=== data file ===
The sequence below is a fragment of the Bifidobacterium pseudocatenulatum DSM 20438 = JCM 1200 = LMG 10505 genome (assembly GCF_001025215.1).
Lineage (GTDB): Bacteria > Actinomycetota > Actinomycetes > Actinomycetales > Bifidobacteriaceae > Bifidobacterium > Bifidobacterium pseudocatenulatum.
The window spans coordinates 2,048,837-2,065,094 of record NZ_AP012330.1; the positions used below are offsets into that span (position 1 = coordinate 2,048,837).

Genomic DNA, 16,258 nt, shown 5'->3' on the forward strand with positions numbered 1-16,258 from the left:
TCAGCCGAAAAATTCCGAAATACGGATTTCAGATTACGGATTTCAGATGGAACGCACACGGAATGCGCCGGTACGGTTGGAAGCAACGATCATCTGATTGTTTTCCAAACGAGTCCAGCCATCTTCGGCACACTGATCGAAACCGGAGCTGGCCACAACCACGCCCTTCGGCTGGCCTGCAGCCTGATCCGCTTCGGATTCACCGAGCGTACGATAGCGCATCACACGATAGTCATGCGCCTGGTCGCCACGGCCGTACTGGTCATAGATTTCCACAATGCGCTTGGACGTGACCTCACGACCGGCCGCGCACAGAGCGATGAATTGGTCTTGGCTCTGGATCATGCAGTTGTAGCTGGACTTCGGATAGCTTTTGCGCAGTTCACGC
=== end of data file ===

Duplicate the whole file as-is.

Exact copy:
The sequence below is a fragment of the Bifidobacterium pseudocatenulatum DSM 20438 = JCM 1200 = LMG 10505 genome (assembly GCF_001025215.1).
Lineage (GTDB): Bacteria > Actinomycetota > Actinomycetes > Actinomycetales > Bifidobacteriaceae > Bifidobacterium > Bifidobacterium pseudocatenulatum.
The window spans coordinates 2,048,837-2,065,094 of record NZ_AP012330.1; the positions used below are offsets into that span (position 1 = coordinate 2,048,837).

Genomic DNA, 16,258 nt, shown 5'->3' on the forward strand with positions numbered 1-16,258 from the left:
TCAGCCGAAAAATTCCGAAATACGGATTTCAGATTACGGATTTCAGATGGAACGCACACGGAATGCGCCGGTACGGTTGGAAGCAACGATCATCTGATTGTTTTCCAAACGAGTCCAGCCATCTTCGGCACACTGATCGAAACCGGAGCTGGCCACAACCACGCCCTTCGGCTGGCCTGCAGCCTGATCCGCTTCGGATTCACCGAGCGTACGATAGCGCATCACACGATAGTCATGCGCCTGGTCGCCACGGCCGTACTGGTCATAGATTTCCACAATGCGCTTGGACGTGACCTCACGACCGGCCGCGCACAGAGCGATGAATTGGTCTTGGCTCTGGATCATGCAGTTGTAGCTGGACTTCGGATAGCTTTTGCGCAGTTCACGC